• Display in public access, or not. The default will be to not display.
  • Create an undifferentiated or generic see reference, or not. The default is to create the reference.
  • Clean up see references (other than a 430) by making the second indicator of that tag blank, in compliance with Library of Congress standards. The default is to not adjust the LC-provided indicator.
  • Run a second file without Heading Tracker data, directly after the first file, to remove the Backstage-created see references. This provides the connection between old and new headings when importing the files to your ILS, but removes the old references when the second file is loaded. The default is to not provide a second file.

If there are options that you are interested in that are not listed above, let us know and we’ll work to accommodate your needs.

To incorporate the Heading Tracker process on your next Current Cataloging or Notification run, please contact your MARS project manager.

The MARS staff hopes this enhancement will further streamline your automated authority control process. Your input is always appreciated. Contact us if you have questions or concerns.

To learn more, ask questions, or make comments on this enhancement, click over to the Heading Tracker thread on our Control Center Community Forum.


John Reese
Vice President, Authority Services
Backstage Library Works
1-800-288-1265 x.249

Loading Replacement Authorities into Polaris

Thursday, April 9th, 2009

An update from Polaris Integrated Library Systems – $z in the 010 tag

Polaris ILS versions prior to version 3.5 do not allow an incoming authority record to overlay if the Library of Congress authority record is replaced by an older version of that authority record.  When a newer record replaces an older record at the Library of Congress a “$z” with the old authority control number is added to the 010 of the new record.  This tells the library that there was an old version of this record and it has been replaced with this new version.  Prior to Polaris version 3.5, the Polaris system would not recognize the $z as the old record and the overlay would not take place.

According to Brad Rogers, Director of Implementation Services at Polaris, version 3.5 addresses this issue with a new dedupe rule added specifically for authority record importing.  Version 3.5 is slated for release by Polaris in just a few weeks.  The following Polaris importing setup screen reflects the change.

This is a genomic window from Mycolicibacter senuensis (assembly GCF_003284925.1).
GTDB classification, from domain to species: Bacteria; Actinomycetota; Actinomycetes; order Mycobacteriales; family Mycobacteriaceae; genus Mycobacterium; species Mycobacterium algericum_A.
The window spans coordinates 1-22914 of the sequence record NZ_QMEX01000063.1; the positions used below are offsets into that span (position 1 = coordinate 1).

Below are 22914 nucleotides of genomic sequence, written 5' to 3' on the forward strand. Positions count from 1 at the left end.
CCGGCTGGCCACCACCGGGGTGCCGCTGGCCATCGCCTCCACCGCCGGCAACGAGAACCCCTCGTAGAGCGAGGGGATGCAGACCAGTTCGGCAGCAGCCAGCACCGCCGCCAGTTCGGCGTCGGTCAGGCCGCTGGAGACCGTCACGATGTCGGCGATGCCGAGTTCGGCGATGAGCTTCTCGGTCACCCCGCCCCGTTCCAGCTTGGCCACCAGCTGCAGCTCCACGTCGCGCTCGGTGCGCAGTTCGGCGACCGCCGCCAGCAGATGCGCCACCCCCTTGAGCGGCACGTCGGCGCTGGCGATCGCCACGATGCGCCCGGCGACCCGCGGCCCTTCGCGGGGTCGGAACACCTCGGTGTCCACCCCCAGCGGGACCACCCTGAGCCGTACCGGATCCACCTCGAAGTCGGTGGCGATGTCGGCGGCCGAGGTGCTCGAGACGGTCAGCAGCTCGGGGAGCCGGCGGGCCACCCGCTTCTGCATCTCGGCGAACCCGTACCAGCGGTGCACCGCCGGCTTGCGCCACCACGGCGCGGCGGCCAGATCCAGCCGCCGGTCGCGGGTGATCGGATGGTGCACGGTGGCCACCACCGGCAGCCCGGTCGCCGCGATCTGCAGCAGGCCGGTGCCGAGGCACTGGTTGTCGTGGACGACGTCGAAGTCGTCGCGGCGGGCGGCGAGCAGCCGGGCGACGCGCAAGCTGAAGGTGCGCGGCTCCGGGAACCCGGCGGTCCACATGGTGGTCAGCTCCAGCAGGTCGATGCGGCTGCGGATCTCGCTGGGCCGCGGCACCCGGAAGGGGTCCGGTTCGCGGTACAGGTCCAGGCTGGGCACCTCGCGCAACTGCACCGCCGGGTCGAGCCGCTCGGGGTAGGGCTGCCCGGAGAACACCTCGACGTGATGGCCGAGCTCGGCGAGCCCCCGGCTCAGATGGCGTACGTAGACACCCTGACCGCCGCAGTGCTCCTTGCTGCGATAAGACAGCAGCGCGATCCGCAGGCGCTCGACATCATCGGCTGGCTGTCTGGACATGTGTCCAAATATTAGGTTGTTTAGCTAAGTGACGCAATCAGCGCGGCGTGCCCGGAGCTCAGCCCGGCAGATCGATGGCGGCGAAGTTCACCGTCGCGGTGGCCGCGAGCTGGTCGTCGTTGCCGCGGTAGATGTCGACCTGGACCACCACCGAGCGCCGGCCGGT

Screenshot showing new import rules allowed by the soon to be released latest Polaris update.

Screenshot showing new import rules allowed by the soon to be released latest Polaris update.

Always Load in Correct Order

Friday, March 20th, 2009


We have often had clients ask us in what order they should load their authorities, if they have several groups to load.  Perhaps you’ve found yourself in the situation where you haven’t loaded your last set of authority updates and now you’ve sent in new bibliographic records to be processed, or maybe your next scheduled update has arrived.  You find yourself looking at two or more batches of authorities and you wonder, “Does it really matter which goes first?”  Absolutely!  And here’s why:


    *  Say you had a scheduled authority update in December, but things went crazy busy and you haven’t had time to load those authorities yet.  Now it’s March and you have a large group of new bibliographic records that need processing, so you send them in.  Thinking you can save time by loading both the December updates and the bibliographic authorities at the same time, you wait for the new group to be returned.  But now … which to load first?  You should load the December updates first.  Example:

    *  You have a heading for Doe, John,$d1955-   and sometime last year LC updated that to Doe, John Joseph,$d1955- (and if we’re lucky, LC added the “old” heading as a 400 see-reference).  This changed authority would deliver with the December group you hadn’t loaded yet.

    *  Now you’ve sent in your bib records and in there is the heading for Doe, John,$d1955-  .  However, between December and today’s date LC decided to edit the record again and they put out a new authority with the new heading of: Doe, John J.,$d1955- (and still kept the original “old” heading of Doe, John,$d1955-  in a 400 see-reference tag).

    *  With the processed bibs you’d get back the very newest authority for Doe, John J.,$d1955-, which is what you’d want in your system.

    *  But if you decide to load the bibliographic records and associated authorities first and the December authority updates second, the middle version of Doe, John Joseph,$d1955-  (from the December updates) would overwrite the newest authority sent with the bibs, and you would be stuck with an older, not current LC version of this heading.

Which is why it’s always wisest to load oldest-to-newest, when you’re working with several projects at once.

Written by: Judy Archer

Open Ended Subject Dates

Thursday, February 5th, 2009

What do you do with open ended subject dates, when the Library of Congress has created authorities with closed dates and no open ended see references? This was the question we sought to answer over the last week.

Take for example, you have a bib record with the following heading:
650 _0 $aWorld politics$y1955-

The authority for this heading has the following authorized and see references:

sh 85148226
150 _0 $aWorld politics$y1955-1965

Although these records are related, in an automated process they wont be linked, and the ending date will not be supplied. We decided there had to be a better way to link these up, and the process wasn’t very difficult, in fact, we’ve been doing it for names forever!